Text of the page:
Sunday, November 29, 2015

John Carter: Warlord of Mars #13 - A Review

John Carter and Dejah Thoris have been trapped in the desert wastes for five days. Things look grim until they find an oasis... and barely survive a deadly encounter with a creature dwelling in the inviting waters. This leads them into an underground city... and a deadly secret that could lay waste to all of Barasoom!

This story by Ron Marz and Ian Edginton proves exciting enough and worthy of the legacy of Edgar Rice Burroughs. I particularly like how realistic survival skills are depicted throughout the issue. Though I question the efficiency of bullets that explode upon being exposed to sunlight underwater, I'm willing to write that off as pulp science being pulp science and merely enjoy the fact that it is the scientist Dejah, not John the adventurer, who takes the lead in this adventure.

Ariel Medel continues to deliver some impressive visuals. Of particular note is the two-page spread where we first see the vast underground city John and Dejah discover and we see their conversation unfold as they move through the great backdrop Medel has created. The colors by Nanjan Jamberi perfectly finish Medel's pencils and inks.

Superman: Lois And Clark #2 - A Review

Thanks to the secret intervention of Clark Kent, The Space Shuttle Excalibur has landed safely, though the crew has mysteriously vanished! This is a matter of great concern to Mr. Chambers - a government agent who seems as mysterious as the incidents he investigates. But Clark Kent has other concerns of his own. Namely, the armed men who are chasing after his wife and son...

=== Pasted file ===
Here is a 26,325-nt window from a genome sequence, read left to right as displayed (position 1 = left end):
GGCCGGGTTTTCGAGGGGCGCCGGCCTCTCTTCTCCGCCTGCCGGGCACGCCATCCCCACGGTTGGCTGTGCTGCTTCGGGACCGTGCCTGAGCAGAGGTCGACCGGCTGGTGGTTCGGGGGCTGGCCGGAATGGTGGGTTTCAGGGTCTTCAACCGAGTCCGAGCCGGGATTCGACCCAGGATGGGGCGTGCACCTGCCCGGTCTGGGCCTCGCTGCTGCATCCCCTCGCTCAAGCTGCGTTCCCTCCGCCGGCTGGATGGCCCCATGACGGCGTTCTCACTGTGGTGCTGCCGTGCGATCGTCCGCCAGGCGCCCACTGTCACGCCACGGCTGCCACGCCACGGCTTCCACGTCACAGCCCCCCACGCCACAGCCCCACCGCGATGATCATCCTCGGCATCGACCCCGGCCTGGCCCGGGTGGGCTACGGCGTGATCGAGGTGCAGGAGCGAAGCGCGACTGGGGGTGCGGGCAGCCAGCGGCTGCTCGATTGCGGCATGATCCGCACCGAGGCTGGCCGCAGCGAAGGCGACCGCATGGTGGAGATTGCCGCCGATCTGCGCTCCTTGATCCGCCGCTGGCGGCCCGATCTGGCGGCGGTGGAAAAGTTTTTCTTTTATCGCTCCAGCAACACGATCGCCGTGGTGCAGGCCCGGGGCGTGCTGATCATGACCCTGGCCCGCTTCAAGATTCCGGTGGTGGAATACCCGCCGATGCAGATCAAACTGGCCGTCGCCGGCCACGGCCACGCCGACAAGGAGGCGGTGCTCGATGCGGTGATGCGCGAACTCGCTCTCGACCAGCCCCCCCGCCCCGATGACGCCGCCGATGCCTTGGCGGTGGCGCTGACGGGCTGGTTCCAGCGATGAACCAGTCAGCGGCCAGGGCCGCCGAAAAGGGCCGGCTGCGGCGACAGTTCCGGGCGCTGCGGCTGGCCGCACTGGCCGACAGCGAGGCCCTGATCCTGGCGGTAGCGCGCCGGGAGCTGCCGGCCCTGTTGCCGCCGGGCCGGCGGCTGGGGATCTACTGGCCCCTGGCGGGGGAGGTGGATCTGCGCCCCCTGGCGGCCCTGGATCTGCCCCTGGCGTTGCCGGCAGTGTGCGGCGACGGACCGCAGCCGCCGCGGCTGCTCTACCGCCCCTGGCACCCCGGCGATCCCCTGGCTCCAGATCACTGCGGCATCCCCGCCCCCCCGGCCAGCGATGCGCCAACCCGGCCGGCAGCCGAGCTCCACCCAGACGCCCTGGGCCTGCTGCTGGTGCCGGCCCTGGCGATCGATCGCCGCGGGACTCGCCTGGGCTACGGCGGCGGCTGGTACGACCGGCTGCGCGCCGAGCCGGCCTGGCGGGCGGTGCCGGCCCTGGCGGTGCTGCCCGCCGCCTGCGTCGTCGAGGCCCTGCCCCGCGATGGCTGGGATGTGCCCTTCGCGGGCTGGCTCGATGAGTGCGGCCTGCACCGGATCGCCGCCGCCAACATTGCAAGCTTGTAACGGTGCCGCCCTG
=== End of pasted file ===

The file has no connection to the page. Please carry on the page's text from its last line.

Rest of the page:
The plot thickens in this second issue of Superman: Lois and Clark, though not much happens beyond laying more ground work for the new series. This is a different kind of Superman story and one I'm glad to see being told. Most of the issue's focus is off of Clark Kent and set on Lois Lane, who proves as capable a heroine as ever in defending herself and her son before Clark shows up.

One wonders how long they're going to try and deny their secret lives as savior of the world and investigative author to their son. This issue shows that  Jonathan iss already becoming suspicious of his parents' lies... even without the hint he's discovered his super-hearing at issue's end.  Still, the story by Dan Jurgens is tightly-plotted and riveting to read.

Jurgen's script comes to life perfectly under the art team's direction. Lee Weeks' character designs look great and his pencils are perfectly enhanced by Scott Hanna's inks. And the colors by Brad Anderson are well-chosen.

Saturday, November 28, 2015

All-New Wolverine #2 - A Review

Identity issues are part of the package when you're a clone. Yet Laura Kinney is experiencing a whole new range of odd emotions with the discovery that she has "sisters" - imperfect clones who lack her powers but have been granted a superhuman-tolerance for pain and a complete lack of empathy. Or so the scientists who created them claim. Of course Laura would be reluctant to kill these girls even without her suspicions there's more going on than is obvious. But will the trio of remaining assassins have the same qualms about sparing her if The Wolverine forces a fight?

Any fears that Tom Taylor might be forced to hold back on the humor while writing a dour, serious X-Title have proven totally unfounded. While not as uproariously funny as his work on Superior Iron Man, there are still some truly funny bits amid the action of this issue. And the action is top-notch as well!